3 Replies Latest reply on Jan 24, 2011 10:58 AM by LeeHowes

    Native functions and kernels sharing buffers in OpenCL


      I read ATI Stream Computing Guide, and googled a bit, but I couldn't find answers to the following questions that were bothering me:

      1. I have ATI Mobility Radeon 5650 and I tried to use native_divide function with integer data as arguments, instead of regular /. There is no error reported, but I get wrong results. Why is this?

      2. In one of my kernels I have an argument step that always has a value that is a power of two. Replacing i%step with  i & (step-1) should improve performance. But after replacement, I again get wrong results.

      3. I was wondering if two kernels that run one after another could share a buffer. I was implementing an out-of-place algorithm and the idea was to have the output of one kernel become the input for the second one, without having to transfer data back to host and then again from host to device. Does anyone know if this is possible?

      Thank you in advance for your time and answers!


        • Native functions and kernels sharing buffers in OpenCL

          3. yes it is possible. just enqueue two kernels with same buffer. you must of course ensure synchronization if you use same mem object between different queues or in queue which is out of order.

            • Native functions and kernels sharing buffers in OpenCL


              Yes nou is correct. The global buffers obey a memory persistent model so all the memory used by a kernel remains as such till the program finally terminates. You can use any number of kernels in queue with each using the output of previous kenel as its input.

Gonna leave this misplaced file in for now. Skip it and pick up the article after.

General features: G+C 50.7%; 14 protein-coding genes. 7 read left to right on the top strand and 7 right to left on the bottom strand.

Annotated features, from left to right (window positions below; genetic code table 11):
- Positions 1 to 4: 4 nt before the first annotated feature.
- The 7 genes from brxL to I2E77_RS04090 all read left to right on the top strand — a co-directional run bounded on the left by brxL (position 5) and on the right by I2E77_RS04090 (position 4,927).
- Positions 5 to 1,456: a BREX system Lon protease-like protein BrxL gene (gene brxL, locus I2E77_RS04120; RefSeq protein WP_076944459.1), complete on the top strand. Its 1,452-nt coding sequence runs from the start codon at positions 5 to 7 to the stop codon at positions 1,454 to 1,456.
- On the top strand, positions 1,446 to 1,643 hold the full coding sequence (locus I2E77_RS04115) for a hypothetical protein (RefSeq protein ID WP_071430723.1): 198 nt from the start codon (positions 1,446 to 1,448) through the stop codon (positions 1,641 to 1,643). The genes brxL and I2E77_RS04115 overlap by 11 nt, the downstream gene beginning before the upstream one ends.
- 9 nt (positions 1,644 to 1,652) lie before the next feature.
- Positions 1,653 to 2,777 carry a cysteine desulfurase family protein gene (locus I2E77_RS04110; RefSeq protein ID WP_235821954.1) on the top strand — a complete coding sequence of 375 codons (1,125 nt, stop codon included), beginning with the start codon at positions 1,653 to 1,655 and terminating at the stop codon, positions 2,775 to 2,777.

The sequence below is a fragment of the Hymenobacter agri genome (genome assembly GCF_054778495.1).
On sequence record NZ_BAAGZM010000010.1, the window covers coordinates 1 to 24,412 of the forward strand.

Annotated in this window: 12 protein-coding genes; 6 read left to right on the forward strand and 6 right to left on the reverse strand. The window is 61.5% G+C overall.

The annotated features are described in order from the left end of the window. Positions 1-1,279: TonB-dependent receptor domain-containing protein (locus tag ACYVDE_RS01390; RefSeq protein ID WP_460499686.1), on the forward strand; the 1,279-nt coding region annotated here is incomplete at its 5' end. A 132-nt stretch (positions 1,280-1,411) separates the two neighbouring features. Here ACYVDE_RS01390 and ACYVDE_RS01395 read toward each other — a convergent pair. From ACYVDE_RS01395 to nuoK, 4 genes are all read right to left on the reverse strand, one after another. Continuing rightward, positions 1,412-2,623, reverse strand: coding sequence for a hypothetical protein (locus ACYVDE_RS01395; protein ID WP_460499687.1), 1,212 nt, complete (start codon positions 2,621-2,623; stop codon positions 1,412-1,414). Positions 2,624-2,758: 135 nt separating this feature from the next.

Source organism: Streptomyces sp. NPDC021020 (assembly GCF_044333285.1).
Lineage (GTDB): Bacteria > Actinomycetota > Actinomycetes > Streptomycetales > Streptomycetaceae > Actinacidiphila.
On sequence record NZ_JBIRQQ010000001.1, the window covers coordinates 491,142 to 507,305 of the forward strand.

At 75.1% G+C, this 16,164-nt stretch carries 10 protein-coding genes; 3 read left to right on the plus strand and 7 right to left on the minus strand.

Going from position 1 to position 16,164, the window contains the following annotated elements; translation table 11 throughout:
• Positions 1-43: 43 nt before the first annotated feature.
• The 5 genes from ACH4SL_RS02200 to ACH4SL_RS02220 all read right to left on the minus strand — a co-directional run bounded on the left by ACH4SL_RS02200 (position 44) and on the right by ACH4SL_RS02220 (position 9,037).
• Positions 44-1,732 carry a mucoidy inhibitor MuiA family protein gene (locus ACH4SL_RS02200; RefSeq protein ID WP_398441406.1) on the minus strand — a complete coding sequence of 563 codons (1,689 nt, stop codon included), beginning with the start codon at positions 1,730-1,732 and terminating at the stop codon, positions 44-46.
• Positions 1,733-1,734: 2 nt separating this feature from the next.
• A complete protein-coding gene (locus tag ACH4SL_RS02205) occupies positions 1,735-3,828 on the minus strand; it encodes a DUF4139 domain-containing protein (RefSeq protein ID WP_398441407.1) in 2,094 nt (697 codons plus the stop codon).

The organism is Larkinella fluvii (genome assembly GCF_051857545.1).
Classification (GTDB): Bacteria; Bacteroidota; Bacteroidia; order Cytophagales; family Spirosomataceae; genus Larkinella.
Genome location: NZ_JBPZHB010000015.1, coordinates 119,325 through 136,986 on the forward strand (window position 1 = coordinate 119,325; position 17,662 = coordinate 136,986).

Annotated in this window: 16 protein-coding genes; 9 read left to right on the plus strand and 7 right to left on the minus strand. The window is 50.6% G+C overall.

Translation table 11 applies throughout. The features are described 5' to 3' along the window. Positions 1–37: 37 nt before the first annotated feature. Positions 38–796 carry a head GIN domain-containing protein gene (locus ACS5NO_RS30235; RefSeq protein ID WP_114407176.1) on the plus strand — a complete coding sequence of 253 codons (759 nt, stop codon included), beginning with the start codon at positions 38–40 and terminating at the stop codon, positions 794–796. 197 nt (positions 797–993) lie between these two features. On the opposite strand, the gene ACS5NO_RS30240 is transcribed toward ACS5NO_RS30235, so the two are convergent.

Regarding the other problems i would realy appreciate if you can send some test case so we can reproduce the issue at our end. We can try to fix them in the next SDK release.


                • Native functions and kernels sharing buffers in OpenCL

                  1) The native functions take floats as arguments. I presume it's casting to a float implicitly in your code, so ensure that you're not losing information in the cast. Also, how do you define "wrong"? native_divide is certainly aiming for a lower precision result than the standard divide. Is it actually wrong, or merely less precise than you would like?

                  2) What type is i? What does the ISA code look like that is generated from your change?

                  As just suggested, a test case would help people give you a clearer answer. As you can see from my questions above your query is not specific enough to give a clear answer to.